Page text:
We are sorry we aren’t able to answer all of your questions individually since we are a very small organization with limited time, but we have interviewed our staff scientists and asked them some of the most common questions. This page focuses on many of the most popular questions about ourselves and our organization. Please feel free to submit your questions via email and if any of them stand out to us and we have time to respond, we will do so and add them to this list as well.
If your request is for more generic information, such as what do marine biologists do or how to become a marine biologist, we would direct you to some of the many useful links already available.
If you are an undergraduate (or soon to be undergraduate) who wants to know how to become a marine biologist look here, here, here or here. Then there is always this classic post and it’s more serious follow-up post.
If you want to study whales and dolphins read this post.
If you want to study sharks read this post.
If you are worried about pollution or oil spills this is not an area of expertise within our organization so I’d encourage you to look for more authoritative sources such as 5 Gyres or the National Wildlife Foundation.
The questions we’ve answered below are specific to our organization and work. Feel free to quote any of the answers below and the scientist who answered them in any of your school reports. Our President has also answered some questions and the full interview can be found here. We hope this list and resources are useful for you!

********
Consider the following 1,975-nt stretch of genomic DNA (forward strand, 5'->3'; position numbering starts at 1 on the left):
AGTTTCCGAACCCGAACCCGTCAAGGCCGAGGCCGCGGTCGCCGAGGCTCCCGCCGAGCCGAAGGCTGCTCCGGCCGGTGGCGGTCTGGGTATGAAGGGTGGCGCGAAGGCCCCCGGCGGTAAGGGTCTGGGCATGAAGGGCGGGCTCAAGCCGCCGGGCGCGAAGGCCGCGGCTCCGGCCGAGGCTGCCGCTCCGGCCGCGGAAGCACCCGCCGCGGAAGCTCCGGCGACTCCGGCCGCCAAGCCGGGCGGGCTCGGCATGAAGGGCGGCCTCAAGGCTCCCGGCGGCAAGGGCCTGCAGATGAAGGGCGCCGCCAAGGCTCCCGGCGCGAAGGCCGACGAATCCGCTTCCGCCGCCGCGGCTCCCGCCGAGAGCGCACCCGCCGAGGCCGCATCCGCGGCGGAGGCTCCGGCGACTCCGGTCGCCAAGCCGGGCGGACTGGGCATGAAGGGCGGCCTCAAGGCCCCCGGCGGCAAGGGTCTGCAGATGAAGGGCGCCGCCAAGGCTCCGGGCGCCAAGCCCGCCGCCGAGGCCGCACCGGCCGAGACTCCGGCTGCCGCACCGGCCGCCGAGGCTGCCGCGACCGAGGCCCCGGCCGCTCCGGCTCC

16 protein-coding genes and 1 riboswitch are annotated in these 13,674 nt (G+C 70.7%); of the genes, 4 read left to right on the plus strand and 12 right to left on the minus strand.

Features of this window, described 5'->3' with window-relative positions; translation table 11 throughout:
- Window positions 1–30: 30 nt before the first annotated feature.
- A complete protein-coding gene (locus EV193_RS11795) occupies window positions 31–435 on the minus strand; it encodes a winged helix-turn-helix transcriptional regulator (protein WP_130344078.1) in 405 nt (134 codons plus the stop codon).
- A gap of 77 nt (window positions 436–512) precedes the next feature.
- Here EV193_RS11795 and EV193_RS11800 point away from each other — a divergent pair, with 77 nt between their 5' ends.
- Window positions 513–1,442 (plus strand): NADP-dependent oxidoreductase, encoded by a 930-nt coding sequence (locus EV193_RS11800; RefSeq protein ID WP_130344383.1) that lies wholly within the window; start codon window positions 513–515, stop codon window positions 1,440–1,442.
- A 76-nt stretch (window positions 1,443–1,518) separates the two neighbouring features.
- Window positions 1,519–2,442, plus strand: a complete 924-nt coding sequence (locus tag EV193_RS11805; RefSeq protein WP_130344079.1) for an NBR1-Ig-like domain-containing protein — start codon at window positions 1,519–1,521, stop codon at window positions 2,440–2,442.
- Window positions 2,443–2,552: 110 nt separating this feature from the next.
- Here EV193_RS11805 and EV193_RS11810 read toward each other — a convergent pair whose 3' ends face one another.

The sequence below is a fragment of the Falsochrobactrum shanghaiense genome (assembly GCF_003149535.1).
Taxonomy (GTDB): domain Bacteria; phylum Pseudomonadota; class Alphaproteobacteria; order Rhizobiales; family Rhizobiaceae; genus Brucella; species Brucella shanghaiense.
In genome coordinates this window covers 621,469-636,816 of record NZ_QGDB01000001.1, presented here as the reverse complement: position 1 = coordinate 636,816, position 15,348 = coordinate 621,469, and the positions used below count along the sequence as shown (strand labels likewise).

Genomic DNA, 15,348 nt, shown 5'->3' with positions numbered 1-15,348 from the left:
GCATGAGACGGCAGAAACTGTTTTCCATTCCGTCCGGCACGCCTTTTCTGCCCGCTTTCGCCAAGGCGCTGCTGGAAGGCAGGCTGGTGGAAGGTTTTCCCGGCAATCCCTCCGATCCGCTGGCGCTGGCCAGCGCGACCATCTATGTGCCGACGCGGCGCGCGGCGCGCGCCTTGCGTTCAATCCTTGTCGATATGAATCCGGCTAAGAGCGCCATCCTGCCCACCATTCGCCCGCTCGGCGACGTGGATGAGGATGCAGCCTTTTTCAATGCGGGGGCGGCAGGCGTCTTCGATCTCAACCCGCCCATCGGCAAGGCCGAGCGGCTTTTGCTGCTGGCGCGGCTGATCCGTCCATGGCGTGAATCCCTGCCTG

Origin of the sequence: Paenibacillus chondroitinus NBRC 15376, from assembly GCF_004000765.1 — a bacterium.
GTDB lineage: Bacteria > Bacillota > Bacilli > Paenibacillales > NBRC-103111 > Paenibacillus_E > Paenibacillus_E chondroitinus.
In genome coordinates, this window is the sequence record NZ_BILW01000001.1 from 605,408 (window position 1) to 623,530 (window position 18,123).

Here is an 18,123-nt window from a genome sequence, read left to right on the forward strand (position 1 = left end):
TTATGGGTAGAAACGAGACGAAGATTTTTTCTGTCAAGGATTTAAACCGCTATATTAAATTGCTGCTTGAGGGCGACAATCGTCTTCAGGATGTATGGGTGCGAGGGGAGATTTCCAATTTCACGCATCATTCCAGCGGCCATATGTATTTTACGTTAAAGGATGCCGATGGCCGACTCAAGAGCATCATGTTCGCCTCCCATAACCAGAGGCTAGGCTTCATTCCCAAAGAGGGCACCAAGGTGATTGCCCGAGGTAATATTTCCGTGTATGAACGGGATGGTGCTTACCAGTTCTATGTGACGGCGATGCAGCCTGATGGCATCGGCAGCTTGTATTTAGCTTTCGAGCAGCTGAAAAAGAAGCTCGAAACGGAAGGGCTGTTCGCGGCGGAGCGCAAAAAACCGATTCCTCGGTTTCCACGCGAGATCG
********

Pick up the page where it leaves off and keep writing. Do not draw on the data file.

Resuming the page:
What is your organization’s primary focus and what are some of the duties required?
Marine Conservation Institute focuses on tracking and evaluating global marine protection. Marine protected areas (MPAs) are places where human activities are regulated to protect the ecosystem. Many MPAs are not as effective as they could be because they are poorly funded, poorly staffed or not fully implemented. Others do not have strict enough regulations to effectively protect marine ecosystems. We use real-time information to update and evaluate the actual level of protection on the world’s seas. We house the definitive database on strongly protected marine areas where fishing and other human activities are strictly managed to limit or eliminate the harmful effects on the ecosystem. We track promised and in-process marine protected areas with our campaign tracker tool.
We also focus on the impacts of climate change and ocean acidification on deep sea corals and how marine protection can best be put in place as they struggle to survive the rapidly changing oceans.
Do any of the jobs require a specific level of education?
A Bachelor’s degree is the lowest level of education among staff members at Marine Conservation Institute. For science positions, though, a Master’s degree or Doctorate is preferred.
How much more important do you think an organization like yours will become in the future?
Organizations like Marine Conservation Institute that are not part of the government are uniquely suited to provide third-party feedback on the laws and regulations countries implement, or promise to implement, to protect their marine habitats. This type of expertise and third party review will always be an important part of the process of protecting our oceans.